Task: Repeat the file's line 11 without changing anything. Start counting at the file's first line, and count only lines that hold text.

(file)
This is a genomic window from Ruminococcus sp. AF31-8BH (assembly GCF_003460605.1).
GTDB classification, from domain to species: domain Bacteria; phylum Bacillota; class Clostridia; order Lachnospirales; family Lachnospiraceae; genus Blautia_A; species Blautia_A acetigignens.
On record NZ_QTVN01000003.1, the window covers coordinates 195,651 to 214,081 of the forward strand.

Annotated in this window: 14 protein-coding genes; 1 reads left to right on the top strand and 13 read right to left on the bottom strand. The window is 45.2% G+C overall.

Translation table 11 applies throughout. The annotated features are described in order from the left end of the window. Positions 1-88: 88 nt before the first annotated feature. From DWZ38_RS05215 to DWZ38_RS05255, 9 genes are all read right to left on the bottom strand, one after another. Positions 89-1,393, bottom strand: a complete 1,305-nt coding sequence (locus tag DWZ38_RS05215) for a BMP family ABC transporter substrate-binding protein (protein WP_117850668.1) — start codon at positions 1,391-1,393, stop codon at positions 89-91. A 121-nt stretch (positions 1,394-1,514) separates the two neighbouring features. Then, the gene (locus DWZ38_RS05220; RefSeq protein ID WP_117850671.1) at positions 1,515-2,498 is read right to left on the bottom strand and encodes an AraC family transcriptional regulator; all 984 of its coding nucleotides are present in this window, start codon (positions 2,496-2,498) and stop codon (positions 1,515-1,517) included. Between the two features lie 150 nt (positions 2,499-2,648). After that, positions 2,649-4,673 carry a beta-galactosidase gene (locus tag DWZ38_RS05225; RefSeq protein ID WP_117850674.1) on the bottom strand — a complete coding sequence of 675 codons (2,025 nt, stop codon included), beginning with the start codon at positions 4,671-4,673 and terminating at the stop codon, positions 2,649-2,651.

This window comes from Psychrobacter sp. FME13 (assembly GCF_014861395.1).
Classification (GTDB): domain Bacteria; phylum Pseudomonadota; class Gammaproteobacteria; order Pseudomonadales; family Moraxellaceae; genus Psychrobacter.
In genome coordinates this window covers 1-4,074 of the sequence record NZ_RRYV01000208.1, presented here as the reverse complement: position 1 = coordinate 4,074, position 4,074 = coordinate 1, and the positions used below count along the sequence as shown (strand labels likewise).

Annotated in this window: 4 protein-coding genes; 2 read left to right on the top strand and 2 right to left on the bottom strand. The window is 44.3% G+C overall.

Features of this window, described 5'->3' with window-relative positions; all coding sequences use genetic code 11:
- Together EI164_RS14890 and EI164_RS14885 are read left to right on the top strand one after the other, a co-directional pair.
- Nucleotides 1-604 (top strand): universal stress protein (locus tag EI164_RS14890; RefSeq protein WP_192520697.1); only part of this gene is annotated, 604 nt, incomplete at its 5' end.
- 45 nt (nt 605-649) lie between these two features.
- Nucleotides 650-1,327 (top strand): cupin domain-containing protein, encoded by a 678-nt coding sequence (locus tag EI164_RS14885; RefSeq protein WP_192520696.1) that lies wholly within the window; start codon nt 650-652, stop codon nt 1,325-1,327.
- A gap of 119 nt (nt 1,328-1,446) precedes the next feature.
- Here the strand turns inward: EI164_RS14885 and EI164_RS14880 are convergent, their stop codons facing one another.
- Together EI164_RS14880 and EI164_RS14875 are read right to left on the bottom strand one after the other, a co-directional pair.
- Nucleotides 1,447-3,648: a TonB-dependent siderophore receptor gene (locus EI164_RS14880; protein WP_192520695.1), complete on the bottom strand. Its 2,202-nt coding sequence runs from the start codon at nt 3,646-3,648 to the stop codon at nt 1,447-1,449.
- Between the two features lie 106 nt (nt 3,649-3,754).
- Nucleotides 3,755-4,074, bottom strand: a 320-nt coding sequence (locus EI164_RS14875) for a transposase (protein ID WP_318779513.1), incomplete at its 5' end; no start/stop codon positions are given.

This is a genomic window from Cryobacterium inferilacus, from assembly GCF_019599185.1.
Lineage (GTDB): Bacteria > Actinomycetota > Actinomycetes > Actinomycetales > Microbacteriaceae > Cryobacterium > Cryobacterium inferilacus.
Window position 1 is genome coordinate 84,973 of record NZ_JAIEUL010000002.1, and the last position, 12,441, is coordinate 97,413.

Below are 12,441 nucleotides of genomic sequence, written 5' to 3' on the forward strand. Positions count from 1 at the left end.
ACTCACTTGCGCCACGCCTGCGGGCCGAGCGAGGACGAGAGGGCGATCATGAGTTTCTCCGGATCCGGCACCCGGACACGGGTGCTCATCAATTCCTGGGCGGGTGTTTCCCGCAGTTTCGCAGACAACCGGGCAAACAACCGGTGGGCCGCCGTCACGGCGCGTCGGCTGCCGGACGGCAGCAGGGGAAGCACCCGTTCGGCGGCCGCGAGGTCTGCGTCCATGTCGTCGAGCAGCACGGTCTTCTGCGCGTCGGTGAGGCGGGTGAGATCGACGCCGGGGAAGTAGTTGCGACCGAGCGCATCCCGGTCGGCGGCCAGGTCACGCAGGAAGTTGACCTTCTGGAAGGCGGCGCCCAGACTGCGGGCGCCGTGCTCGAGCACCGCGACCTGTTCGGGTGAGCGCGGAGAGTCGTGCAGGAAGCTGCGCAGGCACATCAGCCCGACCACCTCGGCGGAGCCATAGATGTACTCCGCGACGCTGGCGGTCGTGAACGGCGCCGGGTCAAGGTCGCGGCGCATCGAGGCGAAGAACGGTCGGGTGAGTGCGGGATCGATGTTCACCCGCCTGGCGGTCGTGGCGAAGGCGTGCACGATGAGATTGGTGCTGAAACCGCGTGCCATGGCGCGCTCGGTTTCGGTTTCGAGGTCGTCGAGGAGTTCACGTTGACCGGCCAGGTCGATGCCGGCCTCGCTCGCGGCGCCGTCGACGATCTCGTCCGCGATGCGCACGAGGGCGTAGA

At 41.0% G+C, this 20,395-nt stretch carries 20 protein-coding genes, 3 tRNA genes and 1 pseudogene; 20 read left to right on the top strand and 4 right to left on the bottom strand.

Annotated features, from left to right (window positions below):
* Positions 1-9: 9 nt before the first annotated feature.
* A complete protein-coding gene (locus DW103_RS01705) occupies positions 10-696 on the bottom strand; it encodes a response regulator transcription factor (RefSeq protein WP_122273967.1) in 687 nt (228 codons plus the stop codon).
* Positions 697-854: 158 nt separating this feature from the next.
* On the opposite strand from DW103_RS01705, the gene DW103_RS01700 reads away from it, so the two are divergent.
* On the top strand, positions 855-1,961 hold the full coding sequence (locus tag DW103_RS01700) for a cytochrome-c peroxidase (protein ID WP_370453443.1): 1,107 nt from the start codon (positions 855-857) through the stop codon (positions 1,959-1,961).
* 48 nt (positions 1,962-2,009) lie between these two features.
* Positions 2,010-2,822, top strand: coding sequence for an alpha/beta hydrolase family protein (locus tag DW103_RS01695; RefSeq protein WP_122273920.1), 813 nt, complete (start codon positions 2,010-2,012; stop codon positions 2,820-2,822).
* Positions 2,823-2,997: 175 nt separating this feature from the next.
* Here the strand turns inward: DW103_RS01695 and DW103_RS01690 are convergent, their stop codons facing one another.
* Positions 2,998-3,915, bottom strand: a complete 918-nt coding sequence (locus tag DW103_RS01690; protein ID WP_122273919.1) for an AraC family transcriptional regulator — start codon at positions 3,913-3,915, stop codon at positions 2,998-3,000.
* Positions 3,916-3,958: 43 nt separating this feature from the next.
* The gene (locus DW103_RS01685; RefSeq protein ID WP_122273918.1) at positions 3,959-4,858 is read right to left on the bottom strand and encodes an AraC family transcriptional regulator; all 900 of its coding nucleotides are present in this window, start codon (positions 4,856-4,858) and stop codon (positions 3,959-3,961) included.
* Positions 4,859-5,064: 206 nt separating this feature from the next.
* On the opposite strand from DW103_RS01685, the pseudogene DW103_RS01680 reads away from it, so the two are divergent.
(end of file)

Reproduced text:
- Together EI164_RS14890 and EI164_RS14885 are read left to right on the top strand one after the other, a co-directional pair.